As someone who grows nearly a dozen acres of heritage grains in the desert—including the oldest corn and oldest wheat varieties in North America– I recently learned a fact about cereal commodity trading that knocked me off my feet.
The most powerful transnational corporation you’ve never heard of—Glencore International PLC, the world’s largest diversified commodities trader—currently controls one tenth of the world’s wheat supply, and one quarter of the global harvest of barley, sunflower and rapeseed. You may have never heard of the Swiss-based Glencore because it operates under many names in some thirty countries. Even its subsidiaries are among the owners of other grain and oilseed conglomerates, such as the Moreno Group in South America. Its total assets amount to more than $79 billion dollars, including minerals, cereals and biofuels.
Glencore is also one of the largest farm operators in the world. And yet, according to The Guardian, it has a considerable record of environmental fines and worker fatalities at its operations. But what of its contributions to the countries where it is based, other than its products and jobs? Well, it paid only two million dollars of taxes and royalties on the billion dollars of European-based revenues it garnered in 2010. Go figure that.
While there have been allegations by reputable journalists that Glencore sometimes profiteers off hunger and famine, I have no way to judge whether such scattered reports are true, let alone systemic. But what I do worry about is a world grain market that has put far too many eggs—or wheat kernels– in one basket.
Why I farm several heritage grains, forty-five varieties of historic fruits and nuts, and dozens of more heirloom vegetables is because of my belief that diversity truly matters. I value food biodiversity, structural diversity in agricultural industries, and functional microbial diversity in the soil. The lack of diversity in our grain markets makes us all vulnerable to pestilence, plague and price-fixing, but these stresses differentially affect the poor. That’s why the over-consolidation in any agricultural industry is a food justice issue, just as monoculture in any agricultural landscape is.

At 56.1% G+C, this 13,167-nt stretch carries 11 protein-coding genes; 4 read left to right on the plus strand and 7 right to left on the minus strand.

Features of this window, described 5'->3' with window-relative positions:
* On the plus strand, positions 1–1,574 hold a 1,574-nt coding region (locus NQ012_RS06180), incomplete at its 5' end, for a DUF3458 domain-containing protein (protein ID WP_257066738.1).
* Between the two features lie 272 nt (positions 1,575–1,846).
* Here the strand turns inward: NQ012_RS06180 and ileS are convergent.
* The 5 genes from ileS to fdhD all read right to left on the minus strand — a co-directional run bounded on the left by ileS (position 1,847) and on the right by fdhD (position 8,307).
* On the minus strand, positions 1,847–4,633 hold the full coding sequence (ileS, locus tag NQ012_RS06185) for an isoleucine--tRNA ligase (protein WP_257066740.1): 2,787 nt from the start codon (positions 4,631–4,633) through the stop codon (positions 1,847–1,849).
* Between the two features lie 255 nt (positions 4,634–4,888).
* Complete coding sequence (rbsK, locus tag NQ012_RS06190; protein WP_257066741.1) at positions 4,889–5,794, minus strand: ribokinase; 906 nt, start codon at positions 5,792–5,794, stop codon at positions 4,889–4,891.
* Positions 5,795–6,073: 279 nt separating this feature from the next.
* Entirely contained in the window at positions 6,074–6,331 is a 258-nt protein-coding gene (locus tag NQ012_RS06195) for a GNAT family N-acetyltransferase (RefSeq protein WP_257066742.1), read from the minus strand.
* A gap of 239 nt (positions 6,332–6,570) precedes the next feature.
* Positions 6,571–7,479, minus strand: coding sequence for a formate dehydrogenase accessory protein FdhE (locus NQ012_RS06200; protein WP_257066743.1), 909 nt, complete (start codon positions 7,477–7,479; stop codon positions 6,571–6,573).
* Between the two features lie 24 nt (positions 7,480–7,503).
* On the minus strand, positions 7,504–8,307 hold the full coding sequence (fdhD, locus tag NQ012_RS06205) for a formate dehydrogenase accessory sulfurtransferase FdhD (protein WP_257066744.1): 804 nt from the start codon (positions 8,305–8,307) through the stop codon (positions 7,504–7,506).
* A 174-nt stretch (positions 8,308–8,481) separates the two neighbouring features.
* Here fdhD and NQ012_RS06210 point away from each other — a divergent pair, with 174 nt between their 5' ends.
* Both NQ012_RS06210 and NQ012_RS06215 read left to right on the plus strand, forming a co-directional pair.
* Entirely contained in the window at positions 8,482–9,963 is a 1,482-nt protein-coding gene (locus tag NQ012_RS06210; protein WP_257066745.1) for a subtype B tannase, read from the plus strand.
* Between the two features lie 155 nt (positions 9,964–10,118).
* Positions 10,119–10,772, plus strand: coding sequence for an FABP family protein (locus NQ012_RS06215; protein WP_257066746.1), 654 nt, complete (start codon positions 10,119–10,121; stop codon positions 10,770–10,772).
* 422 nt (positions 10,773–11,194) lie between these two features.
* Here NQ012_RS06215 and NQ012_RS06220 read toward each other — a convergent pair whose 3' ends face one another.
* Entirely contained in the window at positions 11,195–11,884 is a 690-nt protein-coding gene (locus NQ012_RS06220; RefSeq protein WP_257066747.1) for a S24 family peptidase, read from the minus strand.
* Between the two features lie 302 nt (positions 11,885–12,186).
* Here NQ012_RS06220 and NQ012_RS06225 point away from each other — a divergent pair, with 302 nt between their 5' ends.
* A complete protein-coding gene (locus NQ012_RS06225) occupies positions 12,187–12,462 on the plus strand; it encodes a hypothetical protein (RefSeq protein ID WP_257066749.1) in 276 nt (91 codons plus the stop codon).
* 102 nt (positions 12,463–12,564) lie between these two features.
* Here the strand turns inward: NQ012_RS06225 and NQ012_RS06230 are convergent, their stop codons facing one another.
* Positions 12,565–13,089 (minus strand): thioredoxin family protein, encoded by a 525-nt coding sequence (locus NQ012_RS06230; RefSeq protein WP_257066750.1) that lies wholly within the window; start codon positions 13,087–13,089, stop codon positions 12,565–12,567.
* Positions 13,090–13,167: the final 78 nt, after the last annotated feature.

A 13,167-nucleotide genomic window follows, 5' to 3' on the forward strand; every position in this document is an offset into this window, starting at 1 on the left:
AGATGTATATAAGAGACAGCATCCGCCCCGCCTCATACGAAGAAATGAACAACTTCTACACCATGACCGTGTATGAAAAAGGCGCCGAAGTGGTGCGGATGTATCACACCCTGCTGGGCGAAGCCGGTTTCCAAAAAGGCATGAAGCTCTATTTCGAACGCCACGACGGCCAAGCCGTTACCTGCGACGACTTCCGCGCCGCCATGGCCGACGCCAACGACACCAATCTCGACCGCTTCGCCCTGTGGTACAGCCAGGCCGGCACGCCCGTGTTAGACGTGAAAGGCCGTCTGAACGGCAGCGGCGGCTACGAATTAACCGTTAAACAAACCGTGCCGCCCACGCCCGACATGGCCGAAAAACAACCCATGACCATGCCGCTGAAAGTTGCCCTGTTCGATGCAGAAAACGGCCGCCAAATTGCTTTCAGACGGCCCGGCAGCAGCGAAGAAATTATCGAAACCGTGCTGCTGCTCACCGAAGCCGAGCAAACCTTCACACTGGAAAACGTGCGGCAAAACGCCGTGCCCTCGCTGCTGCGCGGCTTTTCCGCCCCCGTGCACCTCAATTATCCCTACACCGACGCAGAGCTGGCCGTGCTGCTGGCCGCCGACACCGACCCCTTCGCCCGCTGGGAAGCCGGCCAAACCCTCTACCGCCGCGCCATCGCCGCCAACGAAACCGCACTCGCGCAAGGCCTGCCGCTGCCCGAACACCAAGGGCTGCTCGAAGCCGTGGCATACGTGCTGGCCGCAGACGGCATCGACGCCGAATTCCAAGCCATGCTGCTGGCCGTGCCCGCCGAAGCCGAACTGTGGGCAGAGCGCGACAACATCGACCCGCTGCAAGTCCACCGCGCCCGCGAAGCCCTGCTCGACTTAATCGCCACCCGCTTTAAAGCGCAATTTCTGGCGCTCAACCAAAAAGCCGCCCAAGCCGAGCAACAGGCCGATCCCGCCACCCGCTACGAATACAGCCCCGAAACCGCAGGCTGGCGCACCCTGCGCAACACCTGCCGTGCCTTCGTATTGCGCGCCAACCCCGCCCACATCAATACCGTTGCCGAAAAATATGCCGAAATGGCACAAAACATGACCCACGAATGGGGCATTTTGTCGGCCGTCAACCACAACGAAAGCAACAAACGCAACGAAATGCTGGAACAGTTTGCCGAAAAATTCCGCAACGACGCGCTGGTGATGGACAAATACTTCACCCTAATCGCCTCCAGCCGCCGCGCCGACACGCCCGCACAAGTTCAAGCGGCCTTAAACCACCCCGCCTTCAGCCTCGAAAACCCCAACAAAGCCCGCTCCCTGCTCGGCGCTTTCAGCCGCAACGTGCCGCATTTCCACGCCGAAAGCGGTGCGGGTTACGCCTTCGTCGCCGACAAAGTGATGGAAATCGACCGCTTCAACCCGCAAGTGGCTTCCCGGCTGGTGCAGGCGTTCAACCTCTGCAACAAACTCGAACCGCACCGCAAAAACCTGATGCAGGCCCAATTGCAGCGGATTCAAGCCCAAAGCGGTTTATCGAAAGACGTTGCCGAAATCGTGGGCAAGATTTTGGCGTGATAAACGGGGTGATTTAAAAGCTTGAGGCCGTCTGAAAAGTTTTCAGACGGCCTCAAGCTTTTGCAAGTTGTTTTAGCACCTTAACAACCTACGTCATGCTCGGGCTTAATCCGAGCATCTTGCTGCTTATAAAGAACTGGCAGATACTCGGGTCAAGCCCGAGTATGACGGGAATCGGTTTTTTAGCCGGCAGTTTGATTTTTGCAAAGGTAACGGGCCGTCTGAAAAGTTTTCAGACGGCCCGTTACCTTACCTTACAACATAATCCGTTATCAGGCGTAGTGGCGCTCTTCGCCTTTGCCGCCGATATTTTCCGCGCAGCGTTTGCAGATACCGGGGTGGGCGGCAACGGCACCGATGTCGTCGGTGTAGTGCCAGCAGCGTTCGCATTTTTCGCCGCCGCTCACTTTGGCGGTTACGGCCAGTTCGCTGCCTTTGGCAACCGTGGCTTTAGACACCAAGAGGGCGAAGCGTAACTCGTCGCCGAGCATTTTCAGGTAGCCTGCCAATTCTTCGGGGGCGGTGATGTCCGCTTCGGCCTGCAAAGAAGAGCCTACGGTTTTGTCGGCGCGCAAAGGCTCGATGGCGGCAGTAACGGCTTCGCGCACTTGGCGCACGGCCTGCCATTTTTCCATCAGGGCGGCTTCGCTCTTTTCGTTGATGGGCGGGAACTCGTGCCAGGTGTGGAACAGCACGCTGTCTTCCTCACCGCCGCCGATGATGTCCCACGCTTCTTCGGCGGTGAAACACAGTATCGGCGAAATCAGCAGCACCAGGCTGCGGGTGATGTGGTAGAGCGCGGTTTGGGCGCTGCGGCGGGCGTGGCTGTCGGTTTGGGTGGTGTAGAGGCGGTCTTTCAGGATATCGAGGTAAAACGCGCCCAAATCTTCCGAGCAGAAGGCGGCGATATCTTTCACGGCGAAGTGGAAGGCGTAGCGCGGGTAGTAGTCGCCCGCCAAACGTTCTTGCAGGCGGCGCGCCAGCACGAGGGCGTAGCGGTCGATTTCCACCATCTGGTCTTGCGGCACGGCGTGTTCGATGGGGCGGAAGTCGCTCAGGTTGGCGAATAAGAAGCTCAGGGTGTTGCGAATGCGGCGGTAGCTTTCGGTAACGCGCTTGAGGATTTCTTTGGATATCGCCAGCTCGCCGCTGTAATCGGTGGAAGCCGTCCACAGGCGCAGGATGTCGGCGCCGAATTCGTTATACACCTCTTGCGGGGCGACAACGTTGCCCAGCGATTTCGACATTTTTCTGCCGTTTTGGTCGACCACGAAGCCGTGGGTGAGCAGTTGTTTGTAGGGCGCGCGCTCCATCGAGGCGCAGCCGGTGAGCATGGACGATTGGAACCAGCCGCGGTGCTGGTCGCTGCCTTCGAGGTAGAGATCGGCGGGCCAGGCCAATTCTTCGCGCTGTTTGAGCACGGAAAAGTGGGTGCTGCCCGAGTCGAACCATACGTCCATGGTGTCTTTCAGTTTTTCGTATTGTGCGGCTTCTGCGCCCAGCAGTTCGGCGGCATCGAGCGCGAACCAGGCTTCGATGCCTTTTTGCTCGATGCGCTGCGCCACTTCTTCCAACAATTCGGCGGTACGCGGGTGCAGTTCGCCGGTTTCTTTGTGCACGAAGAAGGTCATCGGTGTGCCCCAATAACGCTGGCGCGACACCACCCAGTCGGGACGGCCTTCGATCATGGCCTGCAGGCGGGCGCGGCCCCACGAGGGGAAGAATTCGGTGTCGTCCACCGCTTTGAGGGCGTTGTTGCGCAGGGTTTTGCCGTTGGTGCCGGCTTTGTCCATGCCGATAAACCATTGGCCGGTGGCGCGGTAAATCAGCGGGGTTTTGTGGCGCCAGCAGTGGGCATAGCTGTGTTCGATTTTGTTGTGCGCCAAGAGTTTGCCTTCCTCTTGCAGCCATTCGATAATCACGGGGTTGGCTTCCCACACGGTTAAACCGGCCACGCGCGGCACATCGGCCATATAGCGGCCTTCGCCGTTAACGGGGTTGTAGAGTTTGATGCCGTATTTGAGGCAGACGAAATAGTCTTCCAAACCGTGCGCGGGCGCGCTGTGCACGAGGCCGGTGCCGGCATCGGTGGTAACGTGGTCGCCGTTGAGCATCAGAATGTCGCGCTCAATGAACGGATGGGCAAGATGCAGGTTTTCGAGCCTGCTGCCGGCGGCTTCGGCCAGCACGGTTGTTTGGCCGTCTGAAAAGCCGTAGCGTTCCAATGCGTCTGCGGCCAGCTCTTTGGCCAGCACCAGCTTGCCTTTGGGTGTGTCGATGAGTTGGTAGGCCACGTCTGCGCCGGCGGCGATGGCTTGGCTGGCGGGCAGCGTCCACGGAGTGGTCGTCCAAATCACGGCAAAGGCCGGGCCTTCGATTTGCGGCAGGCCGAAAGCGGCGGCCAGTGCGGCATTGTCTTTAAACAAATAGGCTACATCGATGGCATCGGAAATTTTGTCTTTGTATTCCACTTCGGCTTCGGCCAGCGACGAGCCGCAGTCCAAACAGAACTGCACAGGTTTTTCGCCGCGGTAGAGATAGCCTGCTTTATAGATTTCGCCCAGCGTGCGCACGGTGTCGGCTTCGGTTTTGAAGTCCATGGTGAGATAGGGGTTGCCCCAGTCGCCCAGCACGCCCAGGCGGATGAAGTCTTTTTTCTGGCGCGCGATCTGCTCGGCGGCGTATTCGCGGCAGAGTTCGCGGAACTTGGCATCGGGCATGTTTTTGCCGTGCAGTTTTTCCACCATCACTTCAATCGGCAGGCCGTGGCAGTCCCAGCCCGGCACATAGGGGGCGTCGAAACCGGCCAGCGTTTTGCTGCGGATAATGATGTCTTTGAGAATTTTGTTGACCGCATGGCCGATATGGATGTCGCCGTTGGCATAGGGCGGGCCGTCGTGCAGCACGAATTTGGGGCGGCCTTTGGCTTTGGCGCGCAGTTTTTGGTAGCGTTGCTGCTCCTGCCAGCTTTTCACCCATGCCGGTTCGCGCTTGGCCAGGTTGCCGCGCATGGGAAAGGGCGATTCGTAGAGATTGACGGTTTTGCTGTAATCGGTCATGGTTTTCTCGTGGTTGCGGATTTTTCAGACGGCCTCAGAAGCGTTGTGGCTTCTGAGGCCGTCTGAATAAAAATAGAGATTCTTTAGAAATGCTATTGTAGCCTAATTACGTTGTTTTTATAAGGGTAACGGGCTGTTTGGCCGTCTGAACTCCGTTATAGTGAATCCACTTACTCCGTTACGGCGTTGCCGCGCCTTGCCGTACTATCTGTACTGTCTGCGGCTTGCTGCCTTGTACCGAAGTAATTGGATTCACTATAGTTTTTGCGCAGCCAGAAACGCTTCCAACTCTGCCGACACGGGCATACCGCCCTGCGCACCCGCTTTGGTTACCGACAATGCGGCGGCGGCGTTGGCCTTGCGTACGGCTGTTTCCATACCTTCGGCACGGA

The dozen acres of White Sonora wheat and Chapalote corn I grow with my friends Duncan and Susan are hardly a drop in the bucket compared to the three hundred thousand acres that Glencore manages for its crops. But I am but one of many farmers who are now reviving heritage grains in our local foodsheds, and getting them to artisanal millers, bakers, brewers and chefs who no longer want to treat our rich agricultural patrimony of grains merely as commodities. There’s my friend Glenn Roberts of Anson Mills in South Carolina, who now engages over a hundred Southern farmers in providing exquisite grits, rice and wheat to a thousand restaurants and homes in “Corn Bread Nation.” There’s Amber Lambke of Skowhegan Maine, recently featured in the Smithsonian article, “Amber Wave.” Amber and her collaborator Michael Scholz have organized annual Kneading Conferences and turned the old Skowhegan jail into a locally-owned grain mill. There are my Arizona neighbors in the Gila River Indian Community, Ramona and Terry Button, who grow durum wheat on Gila River Indian Community lands. And like their Ramona Farms, the San Xavier Co-op and Community Food Bank of Southern Arizona also grow heirloom grains for their own families, low-income neighbors and community events.
None of the heritage grain growers I know position themselves as little Davids, as if they are out to slay the Goliath-like cereal commodity corporations of the world. Instead, what they are offering to us is taste, texture, nutrition and hope that can deeply change our relationship to food. It may simply be that Glencore’s subsidiaries cannot truly give us what we want, what we value, and what may make the world a better place. Alternatively, it may be that Glencore’s head of sustainability, Michael Fahrbach, ultimately fathoms that sustainability and diversity must inevitably go hand and hand, and begins to move the corporation onto a less perilous path. Write him. Encourage him. And in the meantime, find some artisanally-milled flour from some heritage grains, bake with it, eat it with friends, giving thanks for any daily bread that has been grown caringly and equitably.
Gary Paul Nabhan is author of the newly-released book, Desert Terroir, available from the University of Texas Press. Utne Reader honored him this last year as one of twelve visionaries changing the world for the better.